“The gynaecologist asked me how many children I had. I said two and he (gynaecologist) said that he did not know what more I needed because “this is going to kill you”.
“I was on the stage that is called CIN3 and it is not even stage 1 of cancer, it is just a developing phase of cells that may lead to cancer. I was on the CIN3 stage and my womb was removed,” Moletsi told MNN in February 2023.
Moletsi is the chairperson of the Community of Women living with HIV in Lesotho. “They removed my womb at the age of 28. At the time I demanded to have a copy of my (medical) file, because I was now aware that they were not supposed to remove my womb, the file had disappeared. It was no longer available at Queen II (Elizabeth Hospital),” Moletsi said.
Moletsi says she still wanted to have more children at the time of her coerced sterilisation.
“I still desired to have more children. I was young and married. My marriage collapsed,” she said and added that her marriage collapsed when her partner found out she had been sterilised.
“Once men know that a woman has been sterilised, he will say you are cold, you are now a man. It was that situation…I think it was more psychological that as a woman, you know that there is something (wrong with you) because there is no counselling before and after sterilisation.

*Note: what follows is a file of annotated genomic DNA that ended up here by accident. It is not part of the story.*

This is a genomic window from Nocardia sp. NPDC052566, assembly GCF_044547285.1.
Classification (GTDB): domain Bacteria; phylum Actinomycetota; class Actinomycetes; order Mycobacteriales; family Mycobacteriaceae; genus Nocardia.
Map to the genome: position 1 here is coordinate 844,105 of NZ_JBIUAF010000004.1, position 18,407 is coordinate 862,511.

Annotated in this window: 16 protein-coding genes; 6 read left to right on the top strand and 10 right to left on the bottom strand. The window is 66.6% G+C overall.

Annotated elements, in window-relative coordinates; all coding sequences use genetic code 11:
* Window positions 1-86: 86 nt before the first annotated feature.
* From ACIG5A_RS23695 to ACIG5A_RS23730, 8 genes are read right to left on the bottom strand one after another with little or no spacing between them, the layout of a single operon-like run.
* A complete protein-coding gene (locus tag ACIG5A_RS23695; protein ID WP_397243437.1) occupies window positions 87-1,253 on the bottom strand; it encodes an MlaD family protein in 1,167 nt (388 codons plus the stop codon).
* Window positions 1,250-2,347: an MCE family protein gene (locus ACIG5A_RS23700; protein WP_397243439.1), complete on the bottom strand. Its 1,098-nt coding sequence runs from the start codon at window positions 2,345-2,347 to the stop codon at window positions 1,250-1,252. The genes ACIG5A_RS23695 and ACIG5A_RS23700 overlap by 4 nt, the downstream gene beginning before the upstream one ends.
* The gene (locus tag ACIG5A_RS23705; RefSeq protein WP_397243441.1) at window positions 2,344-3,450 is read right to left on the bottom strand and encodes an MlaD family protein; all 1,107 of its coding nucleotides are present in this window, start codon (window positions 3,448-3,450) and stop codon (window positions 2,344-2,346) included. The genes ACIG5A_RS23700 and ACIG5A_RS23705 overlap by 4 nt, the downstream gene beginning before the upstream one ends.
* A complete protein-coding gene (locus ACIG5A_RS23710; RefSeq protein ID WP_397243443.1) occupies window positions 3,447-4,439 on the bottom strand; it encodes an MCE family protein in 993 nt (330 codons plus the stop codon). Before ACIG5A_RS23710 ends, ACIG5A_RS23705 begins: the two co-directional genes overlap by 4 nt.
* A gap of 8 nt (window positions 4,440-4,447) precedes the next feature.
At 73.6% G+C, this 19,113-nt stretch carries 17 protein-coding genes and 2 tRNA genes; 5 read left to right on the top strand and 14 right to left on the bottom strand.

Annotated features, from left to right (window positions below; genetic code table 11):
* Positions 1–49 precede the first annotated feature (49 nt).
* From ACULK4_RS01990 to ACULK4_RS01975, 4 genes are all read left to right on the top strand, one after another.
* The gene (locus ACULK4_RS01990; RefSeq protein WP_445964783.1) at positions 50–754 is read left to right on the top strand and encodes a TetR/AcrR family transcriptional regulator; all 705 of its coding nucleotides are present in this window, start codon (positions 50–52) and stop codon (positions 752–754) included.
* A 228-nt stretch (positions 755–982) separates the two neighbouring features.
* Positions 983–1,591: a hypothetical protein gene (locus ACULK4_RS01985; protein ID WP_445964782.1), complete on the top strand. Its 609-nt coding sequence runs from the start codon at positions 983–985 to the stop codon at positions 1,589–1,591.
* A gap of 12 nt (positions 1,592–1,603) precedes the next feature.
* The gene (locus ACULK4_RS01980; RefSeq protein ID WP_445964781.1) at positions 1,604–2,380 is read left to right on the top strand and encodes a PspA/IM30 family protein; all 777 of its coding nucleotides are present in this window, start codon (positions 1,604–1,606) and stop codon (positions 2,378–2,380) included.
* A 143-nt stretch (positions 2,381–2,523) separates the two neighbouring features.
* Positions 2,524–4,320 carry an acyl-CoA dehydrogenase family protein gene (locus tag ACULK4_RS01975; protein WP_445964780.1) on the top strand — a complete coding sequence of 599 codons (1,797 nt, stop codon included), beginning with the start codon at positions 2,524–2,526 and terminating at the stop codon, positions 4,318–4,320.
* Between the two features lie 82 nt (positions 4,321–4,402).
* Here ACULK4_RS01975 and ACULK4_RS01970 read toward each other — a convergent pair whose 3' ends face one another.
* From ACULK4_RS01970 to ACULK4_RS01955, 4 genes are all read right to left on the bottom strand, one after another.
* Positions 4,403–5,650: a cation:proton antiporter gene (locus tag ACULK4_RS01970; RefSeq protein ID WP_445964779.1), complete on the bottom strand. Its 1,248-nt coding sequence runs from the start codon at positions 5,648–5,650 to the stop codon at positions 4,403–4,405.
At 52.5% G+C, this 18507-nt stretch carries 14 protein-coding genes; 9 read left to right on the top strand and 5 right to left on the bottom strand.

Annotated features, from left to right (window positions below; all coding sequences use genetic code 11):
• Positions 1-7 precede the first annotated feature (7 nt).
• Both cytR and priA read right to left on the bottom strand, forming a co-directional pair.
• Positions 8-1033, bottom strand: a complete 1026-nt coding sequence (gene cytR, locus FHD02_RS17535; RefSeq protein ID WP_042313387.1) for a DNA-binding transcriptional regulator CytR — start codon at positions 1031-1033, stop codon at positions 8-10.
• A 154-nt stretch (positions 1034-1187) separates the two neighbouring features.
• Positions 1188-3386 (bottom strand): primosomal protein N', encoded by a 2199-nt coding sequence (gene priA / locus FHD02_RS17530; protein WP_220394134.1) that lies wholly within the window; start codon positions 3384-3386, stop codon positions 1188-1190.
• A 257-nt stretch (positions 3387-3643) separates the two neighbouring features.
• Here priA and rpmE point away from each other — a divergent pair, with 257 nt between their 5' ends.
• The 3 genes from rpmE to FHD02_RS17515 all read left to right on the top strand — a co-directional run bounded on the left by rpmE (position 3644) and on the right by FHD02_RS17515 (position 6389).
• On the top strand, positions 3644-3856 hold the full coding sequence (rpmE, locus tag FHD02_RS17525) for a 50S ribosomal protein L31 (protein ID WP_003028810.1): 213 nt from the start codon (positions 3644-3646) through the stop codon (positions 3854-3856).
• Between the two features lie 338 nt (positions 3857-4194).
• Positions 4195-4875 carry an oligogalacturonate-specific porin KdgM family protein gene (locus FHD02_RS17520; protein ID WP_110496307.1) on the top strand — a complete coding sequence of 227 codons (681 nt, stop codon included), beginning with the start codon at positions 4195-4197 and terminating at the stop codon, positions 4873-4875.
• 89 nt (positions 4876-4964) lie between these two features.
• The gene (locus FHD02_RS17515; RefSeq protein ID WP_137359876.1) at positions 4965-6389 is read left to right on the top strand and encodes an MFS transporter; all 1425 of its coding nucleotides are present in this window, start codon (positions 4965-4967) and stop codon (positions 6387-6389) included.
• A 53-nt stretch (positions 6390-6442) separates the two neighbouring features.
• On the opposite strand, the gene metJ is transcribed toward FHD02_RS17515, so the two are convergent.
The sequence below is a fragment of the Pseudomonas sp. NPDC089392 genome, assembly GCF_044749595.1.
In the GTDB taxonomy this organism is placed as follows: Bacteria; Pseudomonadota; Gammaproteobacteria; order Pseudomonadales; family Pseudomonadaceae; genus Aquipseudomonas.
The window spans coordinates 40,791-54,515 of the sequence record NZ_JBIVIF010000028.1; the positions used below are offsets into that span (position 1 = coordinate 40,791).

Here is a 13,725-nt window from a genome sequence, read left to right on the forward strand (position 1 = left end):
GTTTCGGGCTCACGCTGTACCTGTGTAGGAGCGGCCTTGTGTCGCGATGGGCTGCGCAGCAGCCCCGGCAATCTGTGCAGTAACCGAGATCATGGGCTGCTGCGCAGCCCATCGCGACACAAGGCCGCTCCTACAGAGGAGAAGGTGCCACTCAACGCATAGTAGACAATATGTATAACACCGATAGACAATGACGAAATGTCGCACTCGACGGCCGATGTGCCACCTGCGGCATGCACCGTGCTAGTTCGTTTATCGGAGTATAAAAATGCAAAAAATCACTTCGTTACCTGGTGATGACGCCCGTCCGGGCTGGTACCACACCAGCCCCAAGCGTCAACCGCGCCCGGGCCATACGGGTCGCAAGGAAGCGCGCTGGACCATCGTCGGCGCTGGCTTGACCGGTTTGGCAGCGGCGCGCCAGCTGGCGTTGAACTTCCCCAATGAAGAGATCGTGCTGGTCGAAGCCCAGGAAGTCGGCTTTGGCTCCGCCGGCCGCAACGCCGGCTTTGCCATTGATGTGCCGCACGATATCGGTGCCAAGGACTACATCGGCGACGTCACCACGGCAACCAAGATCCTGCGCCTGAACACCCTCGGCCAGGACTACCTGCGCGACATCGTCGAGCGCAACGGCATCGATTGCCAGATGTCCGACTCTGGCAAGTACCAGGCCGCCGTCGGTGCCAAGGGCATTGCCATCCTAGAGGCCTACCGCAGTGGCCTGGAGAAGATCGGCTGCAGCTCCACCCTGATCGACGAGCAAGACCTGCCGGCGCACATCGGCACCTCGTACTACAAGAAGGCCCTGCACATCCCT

“One of the things that made it very easy for me to sign my divorce papers without going to court, was my understanding that I must let this person go because he fathered children in his second marriage. I knew that I would never give him more children. I never fought for my marriage because I knew that I was no longer perfect,” Moletsi said, who adds that she made the difficult, life-changing decision never to remarry because of her inability to fall pregnant.
“I was divorced at a young age, this (sterilisation) made me not want to get married again because I wondered where I was going to get children if I married and my husband wanted children.
“I still feel like there is something which was taken away without my permission, maybe that choice to decide whether these two children are enough or I want another child or even the choice of a life of taking contraceptives,” Moletsi said.
Meanwhile, Baji longs to have a son with her husband. “Sometimes I suspect that God would have blessed me with a boy child. I love a boy child. This is the most painful experience ever. I am not happy, not at all.”